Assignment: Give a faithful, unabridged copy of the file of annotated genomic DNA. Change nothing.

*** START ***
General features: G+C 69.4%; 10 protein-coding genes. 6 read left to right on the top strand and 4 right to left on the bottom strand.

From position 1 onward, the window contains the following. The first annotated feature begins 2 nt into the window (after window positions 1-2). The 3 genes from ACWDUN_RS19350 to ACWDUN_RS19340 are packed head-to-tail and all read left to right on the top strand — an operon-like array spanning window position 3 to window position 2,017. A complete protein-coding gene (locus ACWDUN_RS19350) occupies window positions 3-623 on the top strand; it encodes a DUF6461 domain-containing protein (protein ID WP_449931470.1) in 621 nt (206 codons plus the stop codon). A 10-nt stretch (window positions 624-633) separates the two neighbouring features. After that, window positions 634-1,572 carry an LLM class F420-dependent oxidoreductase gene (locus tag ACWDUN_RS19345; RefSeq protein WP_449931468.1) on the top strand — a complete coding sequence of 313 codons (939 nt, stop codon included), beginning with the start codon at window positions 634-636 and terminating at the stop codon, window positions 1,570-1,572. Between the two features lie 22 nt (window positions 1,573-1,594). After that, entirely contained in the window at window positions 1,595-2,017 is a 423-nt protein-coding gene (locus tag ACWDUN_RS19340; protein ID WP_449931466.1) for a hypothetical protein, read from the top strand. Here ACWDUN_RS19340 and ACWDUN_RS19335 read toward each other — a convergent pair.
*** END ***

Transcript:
General features: G+C 69.4%; 10 protein-coding genes. 6 read left to right on the top strand and 4 right to left on the bottom strand.

From position 1 onward, the window contains the following. The first annotated feature begins 2 nt into the window (after window positions 1-2). The 3 genes from ACWDUN_RS19350 to ACWDUN_RS19340 are packed head-to-tail and all read left to right on the top strand — an operon-like array spanning window position 3 to window position 2,017. A complete protein-coding gene (locus ACWDUN_RS19350) occupies window positions 3-623 on the top strand; it encodes a DUF6461 domain-containing protein (protein ID WP_449931470.1) in 621 nt (206 codons plus the stop codon). A 10-nt stretch (window positions 624-633) separates the two neighbouring features. After that, window positions 634-1,572 carry an LLM class F420-dependent oxidoreductase gene (locus tag ACWDUN_RS19345; RefSeq protein WP_449931468.1) on the top strand — a complete coding sequence of 313 codons (939 nt, stop codon included), beginning with the start codon at window positions 634-636 and terminating at the stop codon, window positions 1,570-1,572. Between the two features lie 22 nt (window positions 1,573-1,594). After that, entirely contained in the window at window positions 1,595-2,017 is a 423-nt protein-coding gene (locus tag ACWDUN_RS19340; protein ID WP_449931466.1) for a hypothetical protein, read from the top strand. Here ACWDUN_RS19340 and ACWDUN_RS19335 read toward each other — a convergent pair.